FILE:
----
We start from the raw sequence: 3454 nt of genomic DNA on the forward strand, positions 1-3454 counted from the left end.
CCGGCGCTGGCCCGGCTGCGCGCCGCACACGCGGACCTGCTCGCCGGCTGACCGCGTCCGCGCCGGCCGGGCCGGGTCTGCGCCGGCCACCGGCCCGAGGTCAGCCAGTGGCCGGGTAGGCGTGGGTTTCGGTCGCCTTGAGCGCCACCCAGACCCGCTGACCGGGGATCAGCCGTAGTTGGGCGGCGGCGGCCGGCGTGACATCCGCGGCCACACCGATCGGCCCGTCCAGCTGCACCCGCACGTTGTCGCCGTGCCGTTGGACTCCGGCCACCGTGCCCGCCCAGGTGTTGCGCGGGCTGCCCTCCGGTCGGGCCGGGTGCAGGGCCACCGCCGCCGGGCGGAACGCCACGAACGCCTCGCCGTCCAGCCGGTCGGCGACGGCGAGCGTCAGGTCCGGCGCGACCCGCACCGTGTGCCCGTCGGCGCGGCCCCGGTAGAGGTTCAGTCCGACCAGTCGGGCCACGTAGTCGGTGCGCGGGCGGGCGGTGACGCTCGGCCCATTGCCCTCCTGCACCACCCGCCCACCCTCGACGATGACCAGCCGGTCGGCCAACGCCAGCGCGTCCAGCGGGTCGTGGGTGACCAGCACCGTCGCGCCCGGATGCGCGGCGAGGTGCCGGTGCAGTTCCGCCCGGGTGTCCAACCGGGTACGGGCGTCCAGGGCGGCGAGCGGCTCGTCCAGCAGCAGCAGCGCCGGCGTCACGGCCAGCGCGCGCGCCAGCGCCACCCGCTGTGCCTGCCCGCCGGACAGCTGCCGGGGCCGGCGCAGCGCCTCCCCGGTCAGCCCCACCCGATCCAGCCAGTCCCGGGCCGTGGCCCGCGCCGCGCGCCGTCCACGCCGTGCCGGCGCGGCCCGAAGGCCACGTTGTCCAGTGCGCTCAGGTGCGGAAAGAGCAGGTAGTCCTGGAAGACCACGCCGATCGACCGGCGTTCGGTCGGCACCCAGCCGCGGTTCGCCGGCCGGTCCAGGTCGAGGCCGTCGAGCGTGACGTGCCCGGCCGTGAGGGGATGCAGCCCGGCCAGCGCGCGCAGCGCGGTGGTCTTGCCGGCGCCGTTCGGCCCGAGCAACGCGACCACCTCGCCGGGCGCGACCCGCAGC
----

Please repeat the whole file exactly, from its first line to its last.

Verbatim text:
We start from the raw sequence: 3454 nt of genomic DNA on the forward strand, positions 1-3454 counted from the left end.
CCGGCGCTGGCCCGGCTGCGCGCCGCACACGCGGACCTGCTCGCCGGCTGACCGCGTCCGCGCCGGCCGGGCCGGGTCTGCGCCGGCCACCGGCCCGAGGTCAGCCAGTGGCCGGGTAGGCGTGGGTTTCGGTCGCCTTGAGCGCCACCCAGACCCGCTGACCGGGGATCAGCCGTAGTTGGGCGGCGGCGGCCGGCGTGACATCCGCGGCCACACCGATCGGCCCGTCCAGCTGCACCCGCACGTTGTCGCCGTGCCGTTGGACTCCGGCCACCGTGCCCGCCCAGGTGTTGCGCGGGCTGCCCTCCGGTCGGGCCGGGTGCAGGGCCACCGCCGCCGGGCGGAACGCCACGAACGCCTCGCCGTCCAGCCGGTCGGCGACGGCGAGCGTCAGGTCCGGCGCGACCCGCACCGTGTGCCCGTCGGCGCGGCCCCGGTAGAGGTTCAGTCCGACCAGTCGGGCCACGTAGTCGGTGCGCGGGCGGGCGGTGACGCTCGGCCCATTGCCCTCCTGCACCACCCGCCCACCCTCGACGATGACCAGCCGGTCGGCCAACGCCAGCGCGTCCAGCGGGTCGTGGGTGACCAGCACCGTCGCGCCCGGATGCGCGGCGAGGTGCCGGTGCAGTTCCGCCCGGGTGTCCAACCGGGTACGGGCGTCCAGGGCGGCGAGCGGCTCGTCCAGCAGCAGCAGCGCCGGCGTCACGGCCAGCGCGCGCGCCAGCGCCACCCGCTGTGCCTGCCCGCCGGACAGCTGCCGGGGCCGGCGCAGCGCCTCCCCGGTCAGCCCCACCCGATCCAGCCAGTCCCGGGCCGTGGCCCGCGCCGCGCGCCGTCCACGCCGTGCCGGCGCGGCCCGAAGGCCACGTTGTCCAGTGCGCTCAGGTGCGGAAAGAGCAGGTAGTCCTGGAAGACCACGCCGATCGACCGGCGTTCGGTCGGCACCCAGCCGCGGTTCGCCGGCCGGTCCAGGTCGAGGCCGTCGAGCGTGACGTGCCCGGCCGTGAGGGGATGCAGCCCGGCCAGCGCGCGCAGCGCGGTGGTCTTGCCGGCGCCGTTCGGCCCGAGCAACGCGACCACCTCGCCGGGCGCGACCCGCAGC